Small businesses may soon be forced to comply with the Privacy Act, with the Government considering scrapping a 20-year-old exemption for businesses with a turnover of $3 million or less.

With the Optus and Medibank hacking scandals bringing the issue of cyber security to the media once again, the Attorney-General’s Department is undergoing a review of the Privacy Act. One of their focuses is on the small business exemption, which was introduced well before small businesses moved online.

A majority of the submitters to the review support the reform, however the Federal Government has not made a decision on the proposal.

The proposed changes to the Privacy Act could mean that small businesses will be required by law to take steps to protect their customers’ personal information. This information could include anything from names and addresses, to email addresses and phone numbers.

Under the Privacy Act, small businesses would need to create a Privacy Policy to inform customers of how their personal information is collected, used and stored. This information would then need to be deleted or de-identified when it is no longer in use.

Small businesses would also be required to ensure the security of their customers’ personal information. As part of the Privacy Act, businesses can only store data about Australian citizens within Australia. This means if you are using a cloud-based server or platform to store your customers’ information, you would need to ensure the server is physically located within Australia – or move to another provider that is compliant.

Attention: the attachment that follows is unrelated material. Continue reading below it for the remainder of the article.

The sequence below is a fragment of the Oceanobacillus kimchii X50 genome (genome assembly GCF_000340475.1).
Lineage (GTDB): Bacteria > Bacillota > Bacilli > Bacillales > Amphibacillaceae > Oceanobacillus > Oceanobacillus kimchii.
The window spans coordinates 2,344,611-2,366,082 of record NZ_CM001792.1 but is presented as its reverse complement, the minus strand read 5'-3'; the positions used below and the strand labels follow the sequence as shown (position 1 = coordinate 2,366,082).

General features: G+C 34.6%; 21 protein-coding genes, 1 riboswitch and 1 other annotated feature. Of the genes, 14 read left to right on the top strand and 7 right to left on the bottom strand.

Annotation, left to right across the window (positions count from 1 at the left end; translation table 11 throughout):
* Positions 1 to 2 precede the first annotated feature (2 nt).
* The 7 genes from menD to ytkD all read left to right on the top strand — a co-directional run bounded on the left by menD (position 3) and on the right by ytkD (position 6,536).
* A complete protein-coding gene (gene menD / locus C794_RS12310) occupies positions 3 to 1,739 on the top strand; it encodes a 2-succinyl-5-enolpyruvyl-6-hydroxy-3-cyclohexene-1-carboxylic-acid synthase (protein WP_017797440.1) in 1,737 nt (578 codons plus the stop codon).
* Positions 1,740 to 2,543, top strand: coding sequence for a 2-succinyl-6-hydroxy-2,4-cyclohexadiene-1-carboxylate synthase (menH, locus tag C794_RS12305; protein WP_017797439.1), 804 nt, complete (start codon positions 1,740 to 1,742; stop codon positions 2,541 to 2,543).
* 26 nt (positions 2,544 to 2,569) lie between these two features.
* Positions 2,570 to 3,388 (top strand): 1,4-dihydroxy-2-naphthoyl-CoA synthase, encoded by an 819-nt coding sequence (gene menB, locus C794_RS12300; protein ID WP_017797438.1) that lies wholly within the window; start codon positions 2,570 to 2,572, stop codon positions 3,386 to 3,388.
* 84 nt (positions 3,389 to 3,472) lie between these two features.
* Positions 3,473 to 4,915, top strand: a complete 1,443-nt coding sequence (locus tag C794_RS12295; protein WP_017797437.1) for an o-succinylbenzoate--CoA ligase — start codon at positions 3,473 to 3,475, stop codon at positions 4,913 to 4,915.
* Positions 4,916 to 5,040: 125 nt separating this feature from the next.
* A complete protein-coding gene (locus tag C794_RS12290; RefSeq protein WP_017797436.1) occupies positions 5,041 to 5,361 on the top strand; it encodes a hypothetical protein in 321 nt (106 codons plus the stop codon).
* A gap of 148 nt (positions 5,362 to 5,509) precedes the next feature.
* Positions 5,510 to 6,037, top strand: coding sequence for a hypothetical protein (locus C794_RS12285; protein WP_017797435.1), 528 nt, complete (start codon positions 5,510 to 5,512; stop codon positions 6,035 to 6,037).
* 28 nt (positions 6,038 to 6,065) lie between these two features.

If you were to experience a data breach or other security incident that could compromise your customers’ personal information, you would need to notify them as soon as possible. This is known as a data breach notification and is a legal requirement under the Privacy Act. Currently, individuals have no recourse if their personal information is compromised from a hack on a small business. If these new proposed changes come into effect, small businesses would not only need to inform their customers – they also may be liable.

Cyber security is a growing issue for small business owners, with one in five SMEs in Australia having experienced a cyber-attack. Yet many small business owners think it will never happen to them and take no steps to prevent cyber-attacks. It is this sort of thinking that makes small businesses one of the easiest targets for hackers, with 47% of cyber-attacks directed towards SMEs.

Now is a good time to start thinking about how you can protect your customers’ personal information. Business Foundations is running a Cyber Security – Data and Information Classification workshop on Thursday the 30th of March 2023 to help businesses implement new tools and strategies to secure their business.

Being ahead of the curve in cyber security will not only ensure you comply with the proposed changes, it will also help you gain the trust of your customers, and that’s good for business.

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